The use of prosections over full dissections is more time-effective, Rosser said. However, it is not cost-effective because a cadaver is still required in order to have a prosection.

“You have to have a donated body to make a prosection from and then somebody has to make that,” Rosser said. “That’s quite labour intensive.”

If the body bequeathal program is cut, students will learn from plastic and virtual models.

Plastic models range in cost from hundreds to thousands of dollars and need to be replaced when broken. Plastinated prosections are parts of the body that have been embedded in plastic. The muscles of these models are immovable due to their hard plastic covering.

Jill said that plastinated models do not give students the experience necessary to prepare them for working with the human body.

“If you have plastinated models, you don’t get the appreciation that there is variability and that not every brain looks identical or any other part of the human body for that matter,” Jill said.

Plastic Model

However, Rosser said that the plastic models are useful for teaching about complicated areas of the body such as the head and neck.

Virtual models range from the low-end CDs that are found in textbooks to higher end virtual dissection tables.

Rosser said that many universities do use models, but only in conjunction with the cadaver labs — adding that plastic models “are not a stand alone.”

“If there is something out there that is going to give the same experience as dissecting does and adds any cost saving additional benefits, we’d be all over it. But there isn’t,” Rosser said.

Currently, the gross anatomy labs at the U of S do not have an extra fee tacked on to them. Rosser said that some school’s anatomy labs are money generators but he is against unloading the cost onto students.

“I think it would be abominable to charge [students] money to take a laboratory course. Would biology do that? Or agriculture?” Rosser said. “I would not want to be part of that kind of institution.”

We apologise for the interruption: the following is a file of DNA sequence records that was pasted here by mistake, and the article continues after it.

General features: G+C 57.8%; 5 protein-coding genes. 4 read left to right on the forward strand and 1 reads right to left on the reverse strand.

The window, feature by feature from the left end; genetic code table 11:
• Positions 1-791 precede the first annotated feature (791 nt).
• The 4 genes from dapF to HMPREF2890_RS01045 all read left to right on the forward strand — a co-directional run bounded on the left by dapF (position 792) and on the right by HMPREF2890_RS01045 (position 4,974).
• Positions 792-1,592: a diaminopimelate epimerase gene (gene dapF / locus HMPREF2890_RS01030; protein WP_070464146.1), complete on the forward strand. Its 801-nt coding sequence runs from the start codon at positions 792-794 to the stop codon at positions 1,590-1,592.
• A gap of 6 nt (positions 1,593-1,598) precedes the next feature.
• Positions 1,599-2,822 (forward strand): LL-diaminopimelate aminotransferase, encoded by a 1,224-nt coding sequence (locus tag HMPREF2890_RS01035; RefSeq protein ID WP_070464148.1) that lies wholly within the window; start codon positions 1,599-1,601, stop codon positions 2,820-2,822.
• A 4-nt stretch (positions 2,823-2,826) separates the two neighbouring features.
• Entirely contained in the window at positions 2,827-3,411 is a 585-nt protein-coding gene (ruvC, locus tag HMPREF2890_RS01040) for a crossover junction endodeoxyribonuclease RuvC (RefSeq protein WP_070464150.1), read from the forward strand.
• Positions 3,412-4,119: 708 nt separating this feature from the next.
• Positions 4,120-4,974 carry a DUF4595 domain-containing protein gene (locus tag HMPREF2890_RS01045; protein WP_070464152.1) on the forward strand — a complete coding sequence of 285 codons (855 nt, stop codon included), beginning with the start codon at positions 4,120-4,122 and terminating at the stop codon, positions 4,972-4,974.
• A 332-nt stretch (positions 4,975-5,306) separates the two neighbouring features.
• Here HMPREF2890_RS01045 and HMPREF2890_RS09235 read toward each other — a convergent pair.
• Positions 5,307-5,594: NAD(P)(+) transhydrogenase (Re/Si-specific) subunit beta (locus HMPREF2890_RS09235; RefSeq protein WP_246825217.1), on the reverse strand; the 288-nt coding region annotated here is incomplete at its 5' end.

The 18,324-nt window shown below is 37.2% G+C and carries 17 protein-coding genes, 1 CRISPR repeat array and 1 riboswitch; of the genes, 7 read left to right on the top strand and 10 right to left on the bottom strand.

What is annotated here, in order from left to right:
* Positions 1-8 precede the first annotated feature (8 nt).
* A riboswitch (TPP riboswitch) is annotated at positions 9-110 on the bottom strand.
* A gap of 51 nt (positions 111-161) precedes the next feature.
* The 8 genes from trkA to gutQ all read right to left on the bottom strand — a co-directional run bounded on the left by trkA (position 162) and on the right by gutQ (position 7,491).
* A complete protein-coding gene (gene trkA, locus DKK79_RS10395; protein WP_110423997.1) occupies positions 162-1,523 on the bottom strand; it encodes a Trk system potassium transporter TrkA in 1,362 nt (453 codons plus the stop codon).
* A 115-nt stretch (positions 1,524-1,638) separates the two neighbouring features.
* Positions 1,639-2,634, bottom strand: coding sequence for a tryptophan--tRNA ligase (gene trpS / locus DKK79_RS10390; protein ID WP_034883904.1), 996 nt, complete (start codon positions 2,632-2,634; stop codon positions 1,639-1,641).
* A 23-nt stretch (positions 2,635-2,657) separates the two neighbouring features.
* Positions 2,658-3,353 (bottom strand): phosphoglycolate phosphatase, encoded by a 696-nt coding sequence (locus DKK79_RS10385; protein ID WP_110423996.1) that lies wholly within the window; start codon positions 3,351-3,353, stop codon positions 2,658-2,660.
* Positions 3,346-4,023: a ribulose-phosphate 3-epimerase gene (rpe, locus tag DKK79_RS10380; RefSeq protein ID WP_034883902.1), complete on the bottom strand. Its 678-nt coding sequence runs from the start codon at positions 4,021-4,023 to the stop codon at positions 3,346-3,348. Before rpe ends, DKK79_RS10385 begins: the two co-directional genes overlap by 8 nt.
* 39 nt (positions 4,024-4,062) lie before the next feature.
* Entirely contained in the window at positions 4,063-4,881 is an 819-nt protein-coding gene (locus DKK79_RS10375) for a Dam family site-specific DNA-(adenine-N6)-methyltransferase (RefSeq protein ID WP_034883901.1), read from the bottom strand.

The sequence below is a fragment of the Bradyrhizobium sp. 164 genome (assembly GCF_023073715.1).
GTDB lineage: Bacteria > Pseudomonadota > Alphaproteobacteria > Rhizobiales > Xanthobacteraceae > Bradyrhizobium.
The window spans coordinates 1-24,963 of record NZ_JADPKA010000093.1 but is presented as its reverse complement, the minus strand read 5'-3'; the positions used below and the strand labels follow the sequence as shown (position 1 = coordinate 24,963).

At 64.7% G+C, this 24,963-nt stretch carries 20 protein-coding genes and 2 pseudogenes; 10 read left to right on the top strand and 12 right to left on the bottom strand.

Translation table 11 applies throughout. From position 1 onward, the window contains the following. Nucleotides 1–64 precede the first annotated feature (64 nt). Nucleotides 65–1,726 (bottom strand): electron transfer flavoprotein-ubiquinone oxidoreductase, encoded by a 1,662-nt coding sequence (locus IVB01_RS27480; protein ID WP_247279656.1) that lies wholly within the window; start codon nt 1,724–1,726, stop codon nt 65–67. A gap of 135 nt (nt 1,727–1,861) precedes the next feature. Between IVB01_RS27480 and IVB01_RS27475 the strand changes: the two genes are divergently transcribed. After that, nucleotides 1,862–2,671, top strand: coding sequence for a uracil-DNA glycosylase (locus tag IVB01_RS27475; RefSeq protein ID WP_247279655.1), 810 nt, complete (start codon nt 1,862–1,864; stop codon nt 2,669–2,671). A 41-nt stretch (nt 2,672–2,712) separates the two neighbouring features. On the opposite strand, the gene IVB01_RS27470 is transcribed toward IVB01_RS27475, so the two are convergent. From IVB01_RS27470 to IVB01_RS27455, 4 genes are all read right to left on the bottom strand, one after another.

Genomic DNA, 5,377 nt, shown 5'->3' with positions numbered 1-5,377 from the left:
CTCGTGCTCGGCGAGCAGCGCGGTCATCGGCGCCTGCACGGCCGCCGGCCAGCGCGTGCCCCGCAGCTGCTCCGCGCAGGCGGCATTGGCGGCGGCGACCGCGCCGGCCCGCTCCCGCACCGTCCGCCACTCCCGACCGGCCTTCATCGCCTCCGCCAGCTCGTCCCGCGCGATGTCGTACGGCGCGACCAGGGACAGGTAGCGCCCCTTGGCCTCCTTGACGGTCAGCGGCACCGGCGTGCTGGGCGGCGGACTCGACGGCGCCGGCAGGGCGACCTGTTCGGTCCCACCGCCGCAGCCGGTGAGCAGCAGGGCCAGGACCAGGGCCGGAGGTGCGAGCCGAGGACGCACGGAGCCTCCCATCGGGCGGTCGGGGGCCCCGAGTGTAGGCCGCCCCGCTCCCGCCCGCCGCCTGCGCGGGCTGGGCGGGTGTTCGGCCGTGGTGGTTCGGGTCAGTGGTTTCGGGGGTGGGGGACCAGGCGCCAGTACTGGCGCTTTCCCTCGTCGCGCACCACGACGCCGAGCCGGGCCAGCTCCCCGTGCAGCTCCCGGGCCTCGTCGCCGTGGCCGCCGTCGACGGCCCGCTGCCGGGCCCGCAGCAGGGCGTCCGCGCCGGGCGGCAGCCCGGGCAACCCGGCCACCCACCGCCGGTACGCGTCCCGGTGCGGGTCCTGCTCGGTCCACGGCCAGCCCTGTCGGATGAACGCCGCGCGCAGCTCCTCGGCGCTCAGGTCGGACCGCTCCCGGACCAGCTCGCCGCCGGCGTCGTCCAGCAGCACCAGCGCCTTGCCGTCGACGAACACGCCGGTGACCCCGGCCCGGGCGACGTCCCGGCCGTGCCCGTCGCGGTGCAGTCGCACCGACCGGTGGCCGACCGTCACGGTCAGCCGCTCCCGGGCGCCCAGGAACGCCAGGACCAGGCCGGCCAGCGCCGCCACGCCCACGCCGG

Massage therapy schools that are separate from the U of S pay a small fee when using the anatomy labs.

The review of the body bequeathal program is separate from TransformUS — a program cutting initiative to help manage the university’s projected deficit of $44.5 million — and began well before it.

Since November 2012, colleges and departments have been trimming their own programs in hopes to lessen the blow received from TransformUS.

Cutting the gross anatomy lab would save money needed to fund the program and would also eliminate the cost of the new laboratory that is planned for the B-Wing of the Health Sciences Building.

Rosser said that the plans for the new lab are complete and the next step is construction. If the use of cadavers is cut, the new laboratory will no longer be necessary.

“If you could get rid of a lab where the students had cadavers and dissections, and just have them sit at computer consoles,” Rosser said. “Yes, you would save a lot of money.”

Rosser said that cutting the gross anatomy lab would not have an immediate effect on the College of Medicine’s accreditation but it may in the future if the quality of graduates coming out of the college begins to diminish.

“There are no requirements for anatomy in accreditation,” Rosser said. “If you don’t give the students the basics, down the road they won’t be performing as well. And then it may become a problem with accreditation.”

When asked to comment on the review of the use of cadavers, Acting Dean of the College of Medicine Lou Qualtiere said the committee is in the initial stages of “doing a budgetary probe and any decision is many months away.”


Photo: Jodie Unruh

Latest from News

Placeholder

Week of Sept 21, 2017

UPCOMING EVENTS Sept. 21: Indigenous Students’ Welcome Panel Held from 3 to
Go to Top